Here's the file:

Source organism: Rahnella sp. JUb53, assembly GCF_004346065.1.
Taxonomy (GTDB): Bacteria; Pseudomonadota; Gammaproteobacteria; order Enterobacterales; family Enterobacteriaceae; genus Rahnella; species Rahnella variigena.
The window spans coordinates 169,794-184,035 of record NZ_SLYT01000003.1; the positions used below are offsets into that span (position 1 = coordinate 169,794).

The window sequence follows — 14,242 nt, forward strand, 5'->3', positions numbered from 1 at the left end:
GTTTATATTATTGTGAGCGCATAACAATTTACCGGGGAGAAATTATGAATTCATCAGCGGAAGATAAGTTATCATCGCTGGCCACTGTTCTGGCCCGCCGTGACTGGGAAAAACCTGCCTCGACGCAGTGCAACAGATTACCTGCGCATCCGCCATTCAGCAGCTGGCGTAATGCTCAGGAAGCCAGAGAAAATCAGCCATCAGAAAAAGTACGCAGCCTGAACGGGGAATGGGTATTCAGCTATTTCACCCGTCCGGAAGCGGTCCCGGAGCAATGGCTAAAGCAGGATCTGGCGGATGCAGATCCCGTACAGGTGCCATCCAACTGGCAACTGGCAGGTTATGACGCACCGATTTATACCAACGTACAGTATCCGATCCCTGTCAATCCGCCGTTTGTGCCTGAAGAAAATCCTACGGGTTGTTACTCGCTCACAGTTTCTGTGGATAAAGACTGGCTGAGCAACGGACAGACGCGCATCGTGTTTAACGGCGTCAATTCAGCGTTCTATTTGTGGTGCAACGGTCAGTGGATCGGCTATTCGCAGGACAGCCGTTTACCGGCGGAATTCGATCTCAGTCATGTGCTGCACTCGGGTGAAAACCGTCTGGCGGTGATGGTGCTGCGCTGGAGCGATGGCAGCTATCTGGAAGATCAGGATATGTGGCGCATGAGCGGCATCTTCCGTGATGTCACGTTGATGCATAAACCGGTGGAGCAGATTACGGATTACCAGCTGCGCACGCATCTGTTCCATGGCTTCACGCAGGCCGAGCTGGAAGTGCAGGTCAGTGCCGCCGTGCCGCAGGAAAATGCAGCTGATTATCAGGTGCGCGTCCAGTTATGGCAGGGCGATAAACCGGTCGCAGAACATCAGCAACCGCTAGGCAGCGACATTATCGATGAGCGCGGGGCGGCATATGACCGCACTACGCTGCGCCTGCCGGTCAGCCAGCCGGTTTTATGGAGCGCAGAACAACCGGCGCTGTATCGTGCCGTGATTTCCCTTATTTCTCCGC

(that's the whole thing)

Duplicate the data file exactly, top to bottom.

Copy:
Source organism: Rahnella sp. JUb53, assembly GCF_004346065.1.
Taxonomy (GTDB): Bacteria; Pseudomonadota; Gammaproteobacteria; order Enterobacterales; family Enterobacteriaceae; genus Rahnella; species Rahnella variigena.
The window spans coordinates 169,794-184,035 of record NZ_SLYT01000003.1; the positions used below are offsets into that span (position 1 = coordinate 169,794).

The window sequence follows — 14,242 nt, forward strand, 5'->3', positions numbered from 1 at the left end:
GTTTATATTATTGTGAGCGCATAACAATTTACCGGGGAGAAATTATGAATTCATCAGCGGAAGATAAGTTATCATCGCTGGCCACTGTTCTGGCCCGCCGTGACTGGGAAAAACCTGCCTCGACGCAGTGCAACAGATTACCTGCGCATCCGCCATTCAGCAGCTGGCGTAATGCTCAGGAAGCCAGAGAAAATCAGCCATCAGAAAAAGTACGCAGCCTGAACGGGGAATGGGTATTCAGCTATTTCACCCGTCCGGAAGCGGTCCCGGAGCAATGGCTAAAGCAGGATCTGGCGGATGCAGATCCCGTACAGGTGCCATCCAACTGGCAACTGGCAGGTTATGACGCACCGATTTATACCAACGTACAGTATCCGATCCCTGTCAATCCGCCGTTTGTGCCTGAAGAAAATCCTACGGGTTGTTACTCGCTCACAGTTTCTGTGGATAAAGACTGGCTGAGCAACGGACAGACGCGCATCGTGTTTAACGGCGTCAATTCAGCGTTCTATTTGTGGTGCAACGGTCAGTGGATCGGCTATTCGCAGGACAGCCGTTTACCGGCGGAATTCGATCTCAGTCATGTGCTGCACTCGGGTGAAAACCGTCTGGCGGTGATGGTGCTGCGCTGGAGCGATGGCAGCTATCTGGAAGATCAGGATATGTGGCGCATGAGCGGCATCTTCCGTGATGTCACGTTGATGCATAAACCGGTGGAGCAGATTACGGATTACCAGCTGCGCACGCATCTGTTCCATGGCTTCACGCAGGCCGAGCTGGAAGTGCAGGTCAGTGCCGCCGTGCCGCAGGAAAATGCAGCTGATTATCAGGTGCGCGTCCAGTTATGGCAGGGCGATAAACCGGTCGCAGAACATCAGCAACCGCTAGGCAGCGACATTATCGATGAGCGCGGGGCGGCATATGACCGCACTACGCTGCGCCTGCCGGTCAGCCAGCCGGTTTTATGGAGCGCAGAACAACCGGCGCTGTATCGTGCCGTGATTTCCCTTATTTCTCCGC